Negotiations in the Intergovernmental Conference to negotiate a new Implementing Agreement under the UN Convention on the Law of the Sea (UNCLOS) on the conservation and sustainable use of marine biological diversity of areas beyond national jurisdiction (BBNJ) resumed at the UN on 20 February. The UK strongly supports the conclusion of an ambitious agreement at these negotiations and is working hard with international partners to achieve that outcome, which will include a mechanism for establishing Marine Protected Areas in the high seas. Negotiations conclude on 3 March.

Anne-Marie Trevelyan
Minister of State (Foreign, Commonwealth and Development Office)
11th Jan 2022
To ask the Secretary of State for Foreign, Commonwealth and Development Affairs, what proportion of her international development budget is allocated to environmental restoration projects as of 11 January 2022.

The UK has committed to invest at least £3 billion in climate change solutions that protect and restore nature and biodiversity between 2021-22 and 2025-26. FCDO systems to categorise Official Development Assistance do not include a specific category for environmental restoration, and we do not hold information centrally on such spending.

11th Jan 2022
To ask the Secretary of State for Foreign, Commonwealth and Development Affairs, what recent discussions she has had with the Brazilian government on deforestation in the Amazon.

The UK regularly engages with the Brazilian Government on deforestation in the Amazon. In the run up to, and during COP26, COP President Alok Sharma met with Brazil's Environment Minister Joaquim Leite regularly, and The Minister for the Pacific and the Environment met with many Brazilian State Governors who are essential partners in meeting deforestation targets and climate change commitments. Our Ambassador to Brazil, Peter Wilson, also met with the Minister for the Environment, Joaquim Leite, on two occasions in December as well as with Senate Speaker Pacheco. The UK will continue to work with the Federal Government, state level leadership, the private sector and civil society to help tackle deforestation and protect the rainforest.

While we are concerned by the rising rates of deforestation in the Amazon, we were pleased to welcome Brazil's positive commitments at COP26. Brazil signed the Forest and Land Use pledge and committed to eliminating illegal deforestation by 2028, and to halt and reverse forest loss and land degradation by 2030. The UK will support this and other climate commitments by doubling our International Climate Finance to £11.6 billion over the next five years - we will be investing at least £3 billion of this in solutions that protect and restore nature. The introduction of world-leading due diligence legislation through the Environment Bill will also tackle illegal deforestation in UK supply chains.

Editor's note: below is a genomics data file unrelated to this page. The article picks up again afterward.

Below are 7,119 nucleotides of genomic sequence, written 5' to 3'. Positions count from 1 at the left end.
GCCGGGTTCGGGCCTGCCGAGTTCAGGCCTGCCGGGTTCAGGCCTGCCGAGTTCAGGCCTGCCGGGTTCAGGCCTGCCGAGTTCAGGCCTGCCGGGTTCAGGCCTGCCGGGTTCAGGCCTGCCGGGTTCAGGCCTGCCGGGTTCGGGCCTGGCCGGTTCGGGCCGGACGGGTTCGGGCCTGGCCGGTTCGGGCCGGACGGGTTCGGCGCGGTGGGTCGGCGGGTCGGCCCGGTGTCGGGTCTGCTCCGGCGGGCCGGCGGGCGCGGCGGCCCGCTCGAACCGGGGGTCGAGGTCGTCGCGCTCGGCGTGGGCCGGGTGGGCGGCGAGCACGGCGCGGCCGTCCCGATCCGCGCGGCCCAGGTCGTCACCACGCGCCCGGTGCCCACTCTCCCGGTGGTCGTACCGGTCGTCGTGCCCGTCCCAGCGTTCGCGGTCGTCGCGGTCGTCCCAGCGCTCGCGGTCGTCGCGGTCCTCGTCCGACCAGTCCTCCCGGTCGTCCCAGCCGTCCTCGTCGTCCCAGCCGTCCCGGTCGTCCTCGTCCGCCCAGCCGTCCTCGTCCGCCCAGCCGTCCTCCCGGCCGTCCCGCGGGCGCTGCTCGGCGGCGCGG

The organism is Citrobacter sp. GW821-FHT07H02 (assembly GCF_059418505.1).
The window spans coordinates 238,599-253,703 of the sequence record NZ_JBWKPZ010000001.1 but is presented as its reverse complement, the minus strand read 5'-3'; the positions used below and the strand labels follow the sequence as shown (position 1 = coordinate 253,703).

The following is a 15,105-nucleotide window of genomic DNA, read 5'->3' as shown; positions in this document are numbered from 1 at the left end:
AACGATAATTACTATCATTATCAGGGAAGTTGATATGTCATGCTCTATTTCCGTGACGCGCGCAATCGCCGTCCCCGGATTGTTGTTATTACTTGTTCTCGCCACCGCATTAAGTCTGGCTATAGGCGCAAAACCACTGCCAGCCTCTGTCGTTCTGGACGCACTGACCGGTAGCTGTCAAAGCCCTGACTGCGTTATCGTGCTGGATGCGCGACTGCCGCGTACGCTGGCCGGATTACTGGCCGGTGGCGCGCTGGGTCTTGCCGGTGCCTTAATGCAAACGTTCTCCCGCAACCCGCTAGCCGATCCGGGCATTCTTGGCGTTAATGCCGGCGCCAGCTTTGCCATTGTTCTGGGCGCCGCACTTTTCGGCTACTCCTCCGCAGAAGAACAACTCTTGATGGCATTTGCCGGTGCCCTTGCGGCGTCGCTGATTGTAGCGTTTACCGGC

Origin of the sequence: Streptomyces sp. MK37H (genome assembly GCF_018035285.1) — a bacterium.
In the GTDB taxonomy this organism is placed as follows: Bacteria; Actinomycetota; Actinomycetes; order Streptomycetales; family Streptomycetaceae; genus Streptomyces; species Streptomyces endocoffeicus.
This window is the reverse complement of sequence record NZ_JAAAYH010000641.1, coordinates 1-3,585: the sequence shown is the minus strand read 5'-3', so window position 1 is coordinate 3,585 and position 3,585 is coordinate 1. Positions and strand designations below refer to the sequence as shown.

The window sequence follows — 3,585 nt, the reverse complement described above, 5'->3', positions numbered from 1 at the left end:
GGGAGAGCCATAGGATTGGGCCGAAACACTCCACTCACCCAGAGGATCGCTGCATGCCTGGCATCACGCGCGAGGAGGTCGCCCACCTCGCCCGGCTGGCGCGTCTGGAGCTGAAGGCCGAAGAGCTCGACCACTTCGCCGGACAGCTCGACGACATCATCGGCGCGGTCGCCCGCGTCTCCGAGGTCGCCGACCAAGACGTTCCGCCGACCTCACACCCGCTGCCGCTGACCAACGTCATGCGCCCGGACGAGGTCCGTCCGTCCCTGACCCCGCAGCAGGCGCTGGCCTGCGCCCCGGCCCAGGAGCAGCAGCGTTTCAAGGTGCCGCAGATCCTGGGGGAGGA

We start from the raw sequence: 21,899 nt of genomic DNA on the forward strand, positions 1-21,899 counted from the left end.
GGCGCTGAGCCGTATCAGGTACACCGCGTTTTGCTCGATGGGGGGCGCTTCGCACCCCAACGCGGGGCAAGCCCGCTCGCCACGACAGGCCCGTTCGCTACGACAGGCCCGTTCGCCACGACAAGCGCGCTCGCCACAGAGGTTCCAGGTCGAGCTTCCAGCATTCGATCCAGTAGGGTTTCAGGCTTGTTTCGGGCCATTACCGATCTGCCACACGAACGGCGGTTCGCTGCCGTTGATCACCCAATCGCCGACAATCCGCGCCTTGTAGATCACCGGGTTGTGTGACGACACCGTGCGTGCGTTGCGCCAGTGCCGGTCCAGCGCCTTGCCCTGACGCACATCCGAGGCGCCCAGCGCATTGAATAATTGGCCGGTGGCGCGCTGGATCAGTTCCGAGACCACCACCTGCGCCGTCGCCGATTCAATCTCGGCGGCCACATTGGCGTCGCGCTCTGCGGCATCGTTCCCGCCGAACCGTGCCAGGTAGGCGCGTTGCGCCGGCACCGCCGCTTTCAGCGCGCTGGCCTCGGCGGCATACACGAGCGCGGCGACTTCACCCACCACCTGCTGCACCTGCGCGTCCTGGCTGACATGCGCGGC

19th Nov 2021
To ask the Secretary of State for Foreign, Commonwealth and Development Affairs, what progress she has made on Government plans to bring Afghan political refugees with family in the UK to the UK.

Providing assistance to those individuals eligible for HMG support remains a top priority. We have created a new Joint Afghanistan Casework Unit (JACU), staffed by officials from the FCDO, Home Office and Ministry of Defence, which is taking forward the UK's commitment to resettle individuals and those family members confirmed to be eligible. We will continue to work to take advantage of all opportunities to help those eligible to come to the UK to leave Afghanistan. We have also announced the Afghan Citizens' Resettlement Scheme (ACRS), which in its first year will welcome up to 5,000 vulnerable Afghans to the UK who have been forced to flee the country, with up to a total of 20,000 over the coming years. ACRS will provide protection for Afghan citizens at risk, including women and girls and members of minority groups, and who have stood up for our democratic values in Afghanistan.

James Cleverly
Home Secretary
26th Oct 2021
What support she is providing to marine habitat restoration projects in the developing world.

This Government is substantially increasing investment in protecting the ocean. Our Commonwealth Marine Economies Programme assists developing Caribbean and Pacific island nations to safeguard their marine habitats, which are essential for sustaining coastal economies. The new £500 million Blue Planet Fund was launched by the Prime Minister in June. It will support, for example, protecting coral reefs and mangroves.

8th Mar 2021
To ask the Secretary of State for Foreign, Commonwealth and Development Affairs, what assessment he has made of the implications for his policies of the hunger strike by Mrs Ambihai Selvakumar in protest at the issues facing the Tamil community in Sri Lanka.